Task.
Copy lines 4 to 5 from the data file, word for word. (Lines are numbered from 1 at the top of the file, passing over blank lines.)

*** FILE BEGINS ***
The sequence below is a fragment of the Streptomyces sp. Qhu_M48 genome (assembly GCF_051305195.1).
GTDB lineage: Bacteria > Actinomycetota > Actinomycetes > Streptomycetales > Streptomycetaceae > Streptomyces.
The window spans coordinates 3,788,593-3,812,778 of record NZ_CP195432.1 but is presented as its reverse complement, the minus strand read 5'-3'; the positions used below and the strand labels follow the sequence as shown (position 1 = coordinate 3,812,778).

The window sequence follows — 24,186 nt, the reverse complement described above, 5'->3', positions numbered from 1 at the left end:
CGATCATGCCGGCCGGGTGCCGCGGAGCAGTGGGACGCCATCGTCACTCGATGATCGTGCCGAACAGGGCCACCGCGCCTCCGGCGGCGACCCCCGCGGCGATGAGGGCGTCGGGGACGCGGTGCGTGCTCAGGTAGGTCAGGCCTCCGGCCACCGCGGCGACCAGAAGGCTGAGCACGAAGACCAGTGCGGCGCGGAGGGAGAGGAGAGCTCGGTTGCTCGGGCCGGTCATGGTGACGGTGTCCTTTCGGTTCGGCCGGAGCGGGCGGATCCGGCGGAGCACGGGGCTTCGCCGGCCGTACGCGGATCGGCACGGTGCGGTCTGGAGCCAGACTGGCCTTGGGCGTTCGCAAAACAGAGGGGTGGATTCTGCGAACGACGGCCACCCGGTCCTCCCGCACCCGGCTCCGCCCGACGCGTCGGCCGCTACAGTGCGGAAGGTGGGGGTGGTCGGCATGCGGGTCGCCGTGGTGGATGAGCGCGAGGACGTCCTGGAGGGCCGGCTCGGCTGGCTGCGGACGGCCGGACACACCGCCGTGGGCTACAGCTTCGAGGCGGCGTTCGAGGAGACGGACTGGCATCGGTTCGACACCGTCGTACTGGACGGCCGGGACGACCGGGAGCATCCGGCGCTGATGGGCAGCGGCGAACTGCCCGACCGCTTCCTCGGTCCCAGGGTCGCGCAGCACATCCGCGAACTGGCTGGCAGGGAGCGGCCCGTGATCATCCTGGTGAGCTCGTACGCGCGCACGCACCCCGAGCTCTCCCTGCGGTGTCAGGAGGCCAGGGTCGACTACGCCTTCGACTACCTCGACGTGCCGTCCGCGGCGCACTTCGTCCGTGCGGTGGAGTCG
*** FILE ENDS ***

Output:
The window sequence follows — 24,186 nt, the reverse complement described above, 5'->3', positions numbered from 1 at the left end:
CGATCATGCCGGCCGGGTGCCGCGGAGCAGTGGGACGCCATCGTCACTCGATGATCGTGCCGAACAGGGCCACCGCGCCTCCGGCGGCGACCCCCGCGGCGATGAGGGCGTCGGGGACGCGGTGCGTGCTCAGGTAGGTCAGGCCTCCGGCCACCGCGGCGACCAGAAGGCTGAGCACGAAGACCAGTGCGGCGCGGAGGGAGAGGAGAGCTCGGTTGCTCGGGCCGGTCATGGTGACGGTGTCCTTTCGGTTCGGCCGGAGCGGGCGGATCCGGCGGAGCACGGGGCTTCGCCGGCCGTACGCGGATCGGCACGGTGCGGTCTGGAGCCAGACTGGCCTTGGGCGTTCGCAAAACAGAGGGGTGGATTCTGCGAACGACGGCCACCCGGTCCTCCCGCACCCGGCTCCGCCCGACGCGTCGGCCGCTACAGTGCGGAAGGTGGGGGTGGTCGGCATGCGGGTCGCCGTGGTGGATGAGCGCGAGGACGTCCTGGAGGGCCGGCTCGGCTGGCTGCGGACGGCCGGACACACCGCCGTGGGCTACAGCTTCGAGGCGGCGTTCGAGGAGACGGACTGGCATCGGTTCGACACCGTCGTACTGGACGGCCGGGACGACCGGGAGCATCCGGCGCTGATGGGCAGCGGCGAACTGCCCGACCGCTTCCTCGGTCCCAGGGTCGCGCAGCACATCCGCGAACTGGCTGGCAGGGAGCGGCCCGTGATCATCCTGGTGAGCTCGTACGCGCGCACGCACCCCGAGCTCTCCCTGCGGTGTCAGGAGGCCAGGGTCGACTACGCCTTCGACTACCTCGACGTGCCGTCCGCGGCGCACTTCGTCCGTGCGGTGGAGTCG